Emergency Bill on Communications and Data Interception

On Thursday July 10 the Home Secretary made a statement in the House of Commons about the emergency legislation that will be introduced to Parliament next week on communications data and interception

 This follows a ruling by the European Court of Justice (ECJ) in April which means that the police and intelligence services are in danger of losing vital information which is used in 95% of serious and organised crime investigations as well as counter terror investigations and online child abuse.

 I believe there needs to be a wide public debate about the balance that is needed between security and privacy in an internet age and whether our legal framework has kept up with new technology. I also appreciate there will be serious concern inside and outside of Parliament at the lateness of the Government’s proposals and that Parliament and the wider country have so little time to discuss something so important.

 It will therefore be vital to ensure there are proper safeguards in this legislation and that it is carefully scrutinised. It is also welcome that the legislation expires in 2016 – requiring the Government and Parliament to consult on and consider longer-term proposals next year –and that the Government have accepted the Shadow Frontbench’s call for a wider independent review of the legal framework governing data access and interception.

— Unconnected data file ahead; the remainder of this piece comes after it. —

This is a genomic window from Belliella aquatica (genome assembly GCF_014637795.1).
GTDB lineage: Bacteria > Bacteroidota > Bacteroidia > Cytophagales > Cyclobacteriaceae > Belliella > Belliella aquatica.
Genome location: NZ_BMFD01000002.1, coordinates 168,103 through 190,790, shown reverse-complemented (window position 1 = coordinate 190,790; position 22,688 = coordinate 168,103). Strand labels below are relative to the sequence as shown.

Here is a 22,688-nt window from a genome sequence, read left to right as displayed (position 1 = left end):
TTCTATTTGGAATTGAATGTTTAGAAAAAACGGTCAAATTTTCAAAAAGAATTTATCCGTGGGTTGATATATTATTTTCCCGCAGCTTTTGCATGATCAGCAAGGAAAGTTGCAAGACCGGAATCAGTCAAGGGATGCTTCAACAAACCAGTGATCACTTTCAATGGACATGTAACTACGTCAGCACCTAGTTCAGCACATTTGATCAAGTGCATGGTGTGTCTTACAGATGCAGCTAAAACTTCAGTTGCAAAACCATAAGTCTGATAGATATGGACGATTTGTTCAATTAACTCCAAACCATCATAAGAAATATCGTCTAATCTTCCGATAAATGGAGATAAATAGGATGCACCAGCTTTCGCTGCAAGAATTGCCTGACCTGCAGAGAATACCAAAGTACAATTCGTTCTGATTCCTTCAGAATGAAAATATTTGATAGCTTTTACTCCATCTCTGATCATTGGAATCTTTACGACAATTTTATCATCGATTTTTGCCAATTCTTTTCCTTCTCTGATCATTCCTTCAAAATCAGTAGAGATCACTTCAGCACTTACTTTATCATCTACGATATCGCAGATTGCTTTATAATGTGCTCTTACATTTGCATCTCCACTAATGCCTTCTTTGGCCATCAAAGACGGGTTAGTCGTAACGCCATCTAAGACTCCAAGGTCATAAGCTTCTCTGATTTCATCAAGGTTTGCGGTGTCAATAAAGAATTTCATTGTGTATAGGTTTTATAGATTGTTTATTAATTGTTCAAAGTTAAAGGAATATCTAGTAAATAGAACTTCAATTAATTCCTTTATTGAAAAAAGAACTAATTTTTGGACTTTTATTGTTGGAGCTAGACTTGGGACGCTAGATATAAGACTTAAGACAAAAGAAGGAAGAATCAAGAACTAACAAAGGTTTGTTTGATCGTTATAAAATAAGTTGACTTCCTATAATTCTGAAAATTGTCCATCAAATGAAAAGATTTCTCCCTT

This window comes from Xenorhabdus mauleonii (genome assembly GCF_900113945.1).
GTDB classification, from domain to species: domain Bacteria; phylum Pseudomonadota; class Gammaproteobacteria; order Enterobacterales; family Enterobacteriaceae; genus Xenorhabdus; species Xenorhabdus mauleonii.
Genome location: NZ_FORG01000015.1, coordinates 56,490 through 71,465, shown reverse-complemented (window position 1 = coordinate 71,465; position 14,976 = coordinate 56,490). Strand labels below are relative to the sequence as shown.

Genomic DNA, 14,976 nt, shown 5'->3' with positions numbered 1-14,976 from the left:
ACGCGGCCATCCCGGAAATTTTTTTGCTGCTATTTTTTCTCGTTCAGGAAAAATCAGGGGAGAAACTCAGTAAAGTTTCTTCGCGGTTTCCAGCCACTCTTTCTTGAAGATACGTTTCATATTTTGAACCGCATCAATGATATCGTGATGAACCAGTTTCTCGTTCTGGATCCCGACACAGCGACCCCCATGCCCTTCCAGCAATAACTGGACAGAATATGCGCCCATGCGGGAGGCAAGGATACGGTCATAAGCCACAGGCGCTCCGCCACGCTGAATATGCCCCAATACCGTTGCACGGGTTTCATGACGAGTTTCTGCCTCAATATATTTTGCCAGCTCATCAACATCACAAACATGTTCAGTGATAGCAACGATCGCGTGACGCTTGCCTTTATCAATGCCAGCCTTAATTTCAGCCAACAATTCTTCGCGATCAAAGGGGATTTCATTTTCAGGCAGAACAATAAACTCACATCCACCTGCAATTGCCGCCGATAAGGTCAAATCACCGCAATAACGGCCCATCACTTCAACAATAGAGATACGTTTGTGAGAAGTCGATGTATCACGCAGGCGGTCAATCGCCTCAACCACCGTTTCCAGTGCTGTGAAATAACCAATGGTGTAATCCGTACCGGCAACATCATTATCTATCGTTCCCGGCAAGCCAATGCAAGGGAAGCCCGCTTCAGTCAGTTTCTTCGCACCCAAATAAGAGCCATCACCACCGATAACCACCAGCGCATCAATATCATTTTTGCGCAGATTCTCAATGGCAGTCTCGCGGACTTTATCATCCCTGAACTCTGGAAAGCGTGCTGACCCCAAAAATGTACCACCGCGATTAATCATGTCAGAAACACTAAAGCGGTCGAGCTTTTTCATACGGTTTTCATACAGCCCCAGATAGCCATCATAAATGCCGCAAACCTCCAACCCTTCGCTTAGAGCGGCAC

I took part in the questioning on the statement on Thursday 10 July.  Here is what I said and the response by the Home Secretary .

Mike Gapes (Ilford South) (Lab/Co-op): I welcome this measured, responsible statement and the response by the shadow Home Secretary. The Home Secretary referred to the position with regard to Denmark and Ireland, which use implementations from primary legislation. Will she give us more information about other European countries? Is it possible that other countries with coalition Governments will have already made the necessary changes and that others might take a lot longer than this, leaving a hole in European security?

Mrs May: Other countries are having to address this in terms of their own legislative frameworks. For some, the timetable will be different from the timetable we are adopting, purely because of their situation and what they need to do. We would expect that, in due course, the European Commission will look at the issue of the EU data retention directive that has been struck down and whether it and member states will wish to come together to put in place a further directive. However, that will not be for some time, hence the need to take action in the interim.

I believe that Parliament does need to act to provide a temporary and urgent solution to the ECJ’s ruling that allows the police and intelligence agencies to carry on fighting crime, protecting children and preventing terrorism. That is why I will be supporting this temporary, emergency legislation next week.

 

 

 

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